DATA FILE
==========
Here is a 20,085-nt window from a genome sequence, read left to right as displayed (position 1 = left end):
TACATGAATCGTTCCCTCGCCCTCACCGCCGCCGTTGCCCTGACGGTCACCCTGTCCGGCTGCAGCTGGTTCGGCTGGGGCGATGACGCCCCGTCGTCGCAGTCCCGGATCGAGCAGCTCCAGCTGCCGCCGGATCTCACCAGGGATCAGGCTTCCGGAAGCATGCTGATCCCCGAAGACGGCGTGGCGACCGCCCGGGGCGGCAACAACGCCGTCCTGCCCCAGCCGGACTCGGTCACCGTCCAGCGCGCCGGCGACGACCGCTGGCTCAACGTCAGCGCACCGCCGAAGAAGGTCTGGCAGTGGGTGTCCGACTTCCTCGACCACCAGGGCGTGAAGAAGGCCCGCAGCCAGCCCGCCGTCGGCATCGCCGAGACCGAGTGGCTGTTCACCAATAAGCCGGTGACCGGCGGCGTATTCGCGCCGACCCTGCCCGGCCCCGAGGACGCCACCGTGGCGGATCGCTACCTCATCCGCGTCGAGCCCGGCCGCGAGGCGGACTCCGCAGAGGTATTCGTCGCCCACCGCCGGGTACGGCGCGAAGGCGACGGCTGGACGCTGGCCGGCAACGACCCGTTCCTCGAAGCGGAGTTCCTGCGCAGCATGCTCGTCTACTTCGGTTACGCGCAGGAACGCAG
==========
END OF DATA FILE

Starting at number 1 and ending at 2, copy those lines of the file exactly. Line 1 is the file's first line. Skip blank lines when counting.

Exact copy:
Here is a 20,085-nt window from a genome sequence, read left to right as displayed (position 1 = left end):
TACATGAATCGTTCCCTCGCCCTCACCGCCGCCGTTGCCCTGACGGTCACCCTGTCCGGCTGCAGCTGGTTCGGCTGGGGCGATGACGCCCCGTCGTCGCAGTCCCGGATCGAGCAGCTCCAGCTGCCGCCGGATCTCACCAGGGATCAGGCTTCCGGAAGCATGCTGATCCCCGAAGACGGCGTGGCGACCGCCCGGGGCGGCAACAACGCCGTCCTGCCCCAGCCGGACTCGGTCACCGTCCAGCGCGCCGGCGACGACCGCTGGCTCAACGTCAGCGCACCGCCGAAGAAGGTCTGGCAGTGGGTGTCCGACTTCCTCGACCACCAGGGCGTGAAGAAGGCCCGCAGCCAGCCCGCCGTCGGCATCGCCGAGACCGAGTGGCTGTTCACCAATAAGCCGGTGACCGGCGGCGTATTCGCGCCGACCCTGCCCGGCCCCGAGGACGCCACCGTGGCGGATCGCTACCTCATCCGCGTCGAGCCCGGCCGCGAGGCGGACTCCGCAGAGGTATTCGTCGCCCACCGCCGGGTACGGCGCGAAGGCGACGGCTGGACGCTGGCCGGCAACGACCCGTTCCTCGAAGCGGAGTTCCTGCGCAGCATGCTCGTCTACTTCGGTTACGCGCAGGAACGCAG